He initially faced opposition from the establishment, some of whom were annoyed by his vocal criticism of Chinese engineering including projects of national pride like the Three Gorges Dam.
This, coupled with his Harvard background and plaudits from the West, earned him accusations of being a traitor and a “Western spy” undermining China’s development.
Prof Yu, who considers himself a child of the Cultural Revolution, finds this notion ludicrous.
“I’m not a Westerner, I’m a Chinese traditionalist,” he says with a laugh. “We have thousands of years of experience, we have the solution you cannot ignore. We have to follow our Chinese ways.”
He has cannily appealed to Chinese officials’ sense of patriotism in lobbying for sponge cities, helped by media coverage of his ideas following high-profile flooding disasters in Beijing and Wuhan in recent years.
It paid off. In 2015, following President Xi Jinping’s endorsement, the government announced a multi-million yuan plan and an ambitious goal: by 2030, 80% of China’s municipal areas must have elements of a sponge city and recycle at least 70% of rainfall.
A magic bullet?
Around the world, more places are struggling to cope with more extreme rainfall, a phenomenon scientists have linked to climate change. As temperatures rise with global warming, more moisture evaporates into the atmosphere, causing heavier rain.
And they say it will only get worse: in the future, rainfall will be more intense and severe than previously expected
But with heavier storms is the sponge city really the answer?
Some experts are not sure.
“Sponge cities may only be good for mild or small rainstorms, but with the very extreme weather we are seeing now, we still need to combine it with infrastructure such as drains, pipes and tanks,” says flood management expert Faith Chan of the University of Nottingham Ningbo.
He also points out that for many dense cities where space is a premium, it may be difficult to implement some of Yu’s ideas such as providing land for floodplains.
Despite spending millions of yuan, China still sees catastrophic flooding.
Last summer, a series of floods killed 397, affected 14.3 million, and contributed to $21.8bn in economic losses, according to UN estimates.
But Prof Yu insists ancient Chinese wisdom cannot be wrong, and these failures are due to local officials executing his idea improperly or in a piecemeal fashion.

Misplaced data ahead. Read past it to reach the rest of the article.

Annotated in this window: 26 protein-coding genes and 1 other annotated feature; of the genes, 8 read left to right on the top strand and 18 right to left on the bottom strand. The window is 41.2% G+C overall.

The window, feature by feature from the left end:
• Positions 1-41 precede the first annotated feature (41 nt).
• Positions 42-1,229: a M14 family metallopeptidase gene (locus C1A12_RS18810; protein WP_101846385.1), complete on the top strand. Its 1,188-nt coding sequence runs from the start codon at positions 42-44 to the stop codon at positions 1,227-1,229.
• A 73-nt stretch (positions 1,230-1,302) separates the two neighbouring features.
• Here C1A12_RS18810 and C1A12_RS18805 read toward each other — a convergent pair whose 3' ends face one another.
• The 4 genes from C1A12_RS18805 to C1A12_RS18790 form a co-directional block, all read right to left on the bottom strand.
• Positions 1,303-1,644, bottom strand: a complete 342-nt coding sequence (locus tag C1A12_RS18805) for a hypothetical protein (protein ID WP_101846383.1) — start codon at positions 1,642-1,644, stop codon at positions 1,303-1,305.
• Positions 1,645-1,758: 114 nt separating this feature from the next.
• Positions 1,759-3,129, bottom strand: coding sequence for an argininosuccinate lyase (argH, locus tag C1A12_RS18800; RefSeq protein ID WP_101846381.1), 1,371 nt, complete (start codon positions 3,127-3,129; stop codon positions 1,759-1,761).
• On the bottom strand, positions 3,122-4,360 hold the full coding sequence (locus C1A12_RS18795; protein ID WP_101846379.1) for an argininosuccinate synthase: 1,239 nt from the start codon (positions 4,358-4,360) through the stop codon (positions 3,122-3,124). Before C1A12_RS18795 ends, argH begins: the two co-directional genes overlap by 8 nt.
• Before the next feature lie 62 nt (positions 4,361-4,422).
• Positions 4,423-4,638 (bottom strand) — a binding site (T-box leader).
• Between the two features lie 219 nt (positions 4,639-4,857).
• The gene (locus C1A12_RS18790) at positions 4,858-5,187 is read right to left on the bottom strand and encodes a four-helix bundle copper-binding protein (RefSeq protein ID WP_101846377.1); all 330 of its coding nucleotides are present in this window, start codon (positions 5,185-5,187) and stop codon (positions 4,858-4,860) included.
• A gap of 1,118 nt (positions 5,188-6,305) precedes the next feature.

The Zhengzhou flood earlier this year, he says, was a classic example. The city had paved over its ponds, so not enough water was retained upstream when the rain began.
The main river had been channelled into concrete drains, causing water flow to speed up “like a flushed toilet”, he says. Important infrastructure such as hospitals were built on low-lying land.
“A sponge city could handle any flood – if it doesn’t, it’s not a sponge city. It has to be resilient,” he says.
Another question has been whether the sponge city concept is truly exportable.
Prof Yu says flood-prone countries like Bangladesh, Malaysia and Indonesia could benefit from the model, and some places such as Singapore, the US and Russia have started implementing similar concepts.
But much of the success of the sponge city’s proliferation across China is arguably due to its centralised government and hefty state coffers.
Prof Yu says a sponge city would cost only “a quarter” of conventional solutions – if done right. He argues that building on higher ground and allocating land for flooding, for instance, would be cheaper than building a pipe and tank system.
Many of Turenscape’s projects are now aimed at fixing flood infrastructure that cost millions, and this money could have been saved if officials followed sponge city principles in the first place, he says.
Using concrete to manage a flood is thus like “drinking poison to quench your thirst… it is a short-sighted view,” he says.
“We have to change the way we live to adapt to the climate. If they don’t follow my solution, they will fail.”